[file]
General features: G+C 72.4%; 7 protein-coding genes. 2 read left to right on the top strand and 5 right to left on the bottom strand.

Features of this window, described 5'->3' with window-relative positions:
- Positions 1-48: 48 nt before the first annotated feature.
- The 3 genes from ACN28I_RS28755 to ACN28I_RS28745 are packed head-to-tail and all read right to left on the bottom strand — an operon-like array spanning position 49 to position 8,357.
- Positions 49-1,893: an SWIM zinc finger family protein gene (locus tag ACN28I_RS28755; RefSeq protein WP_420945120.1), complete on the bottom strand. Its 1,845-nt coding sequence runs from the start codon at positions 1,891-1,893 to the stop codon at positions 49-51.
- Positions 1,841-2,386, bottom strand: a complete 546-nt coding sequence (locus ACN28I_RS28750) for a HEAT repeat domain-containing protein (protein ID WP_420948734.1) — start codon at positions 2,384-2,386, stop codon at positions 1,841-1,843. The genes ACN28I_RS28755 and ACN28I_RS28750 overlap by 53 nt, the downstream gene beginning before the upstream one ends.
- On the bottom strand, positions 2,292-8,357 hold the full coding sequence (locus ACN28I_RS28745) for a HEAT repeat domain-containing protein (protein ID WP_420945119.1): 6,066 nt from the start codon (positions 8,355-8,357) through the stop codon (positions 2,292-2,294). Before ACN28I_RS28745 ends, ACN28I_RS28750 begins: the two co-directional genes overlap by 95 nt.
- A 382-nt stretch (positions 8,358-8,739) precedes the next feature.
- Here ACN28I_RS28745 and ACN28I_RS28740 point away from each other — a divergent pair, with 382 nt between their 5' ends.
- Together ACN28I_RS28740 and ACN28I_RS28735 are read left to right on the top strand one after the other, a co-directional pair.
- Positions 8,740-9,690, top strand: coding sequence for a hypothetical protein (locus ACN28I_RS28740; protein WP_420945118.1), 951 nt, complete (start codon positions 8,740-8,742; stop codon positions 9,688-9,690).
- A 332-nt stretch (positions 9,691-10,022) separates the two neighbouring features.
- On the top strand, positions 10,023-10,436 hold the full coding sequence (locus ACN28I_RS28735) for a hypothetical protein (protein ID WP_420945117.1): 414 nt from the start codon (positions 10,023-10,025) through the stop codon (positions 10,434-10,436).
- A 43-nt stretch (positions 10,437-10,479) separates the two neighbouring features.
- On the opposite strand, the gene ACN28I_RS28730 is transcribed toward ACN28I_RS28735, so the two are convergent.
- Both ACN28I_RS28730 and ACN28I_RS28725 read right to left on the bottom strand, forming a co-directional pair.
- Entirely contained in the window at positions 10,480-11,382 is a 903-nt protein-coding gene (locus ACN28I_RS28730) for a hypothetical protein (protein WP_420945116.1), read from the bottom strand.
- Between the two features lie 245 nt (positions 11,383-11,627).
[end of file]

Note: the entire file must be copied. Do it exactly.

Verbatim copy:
General features: G+C 72.4%; 7 protein-coding genes. 2 read left to right on the top strand and 5 right to left on the bottom strand.

Features of this window, described 5'->3' with window-relative positions:
- Positions 1-48: 48 nt before the first annotated feature.
- The 3 genes from ACN28I_RS28755 to ACN28I_RS28745 are packed head-to-tail and all read right to left on the bottom strand — an operon-like array spanning position 49 to position 8,357.
- Positions 49-1,893: an SWIM zinc finger family protein gene (locus tag ACN28I_RS28755; RefSeq protein WP_420945120.1), complete on the bottom strand. Its 1,845-nt coding sequence runs from the start codon at positions 1,891-1,893 to the stop codon at positions 49-51.
- Positions 1,841-2,386, bottom strand: a complete 546-nt coding sequence (locus ACN28I_RS28750) for a HEAT repeat domain-containing protein (protein ID WP_420948734.1) — start codon at positions 2,384-2,386, stop codon at positions 1,841-1,843. The genes ACN28I_RS28755 and ACN28I_RS28750 overlap by 53 nt, the downstream gene beginning before the upstream one ends.
- On the bottom strand, positions 2,292-8,357 hold the full coding sequence (locus ACN28I_RS28745) for a HEAT repeat domain-containing protein (protein ID WP_420945119.1): 6,066 nt from the start codon (positions 8,355-8,357) through the stop codon (positions 2,292-2,294). Before ACN28I_RS28745 ends, ACN28I_RS28750 begins: the two co-directional genes overlap by 95 nt.
- A 382-nt stretch (positions 8,358-8,739) precedes the next feature.
- Here ACN28I_RS28745 and ACN28I_RS28740 point away from each other — a divergent pair, with 382 nt between their 5' ends.
- Together ACN28I_RS28740 and ACN28I_RS28735 are read left to right on the top strand one after the other, a co-directional pair.
- Positions 8,740-9,690, top strand: coding sequence for a hypothetical protein (locus ACN28I_RS28740; protein WP_420945118.1), 951 nt, complete (start codon positions 8,740-8,742; stop codon positions 9,688-9,690).
- A 332-nt stretch (positions 9,691-10,022) separates the two neighbouring features.
- On the top strand, positions 10,023-10,436 hold the full coding sequence (locus ACN28I_RS28735) for a hypothetical protein (protein ID WP_420945117.1): 414 nt from the start codon (positions 10,023-10,025) through the stop codon (positions 10,434-10,436).
- A 43-nt stretch (positions 10,437-10,479) separates the two neighbouring features.
- On the opposite strand, the gene ACN28I_RS28730 is transcribed toward ACN28I_RS28735, so the two are convergent.
- Both ACN28I_RS28730 and ACN28I_RS28725 read right to left on the bottom strand, forming a co-directional pair.
- Entirely contained in the window at positions 10,480-11,382 is a 903-nt protein-coding gene (locus ACN28I_RS28730) for a hypothetical protein (protein WP_420945116.1), read from the bottom strand.
- Between the two features lie 245 nt (positions 11,383-11,627).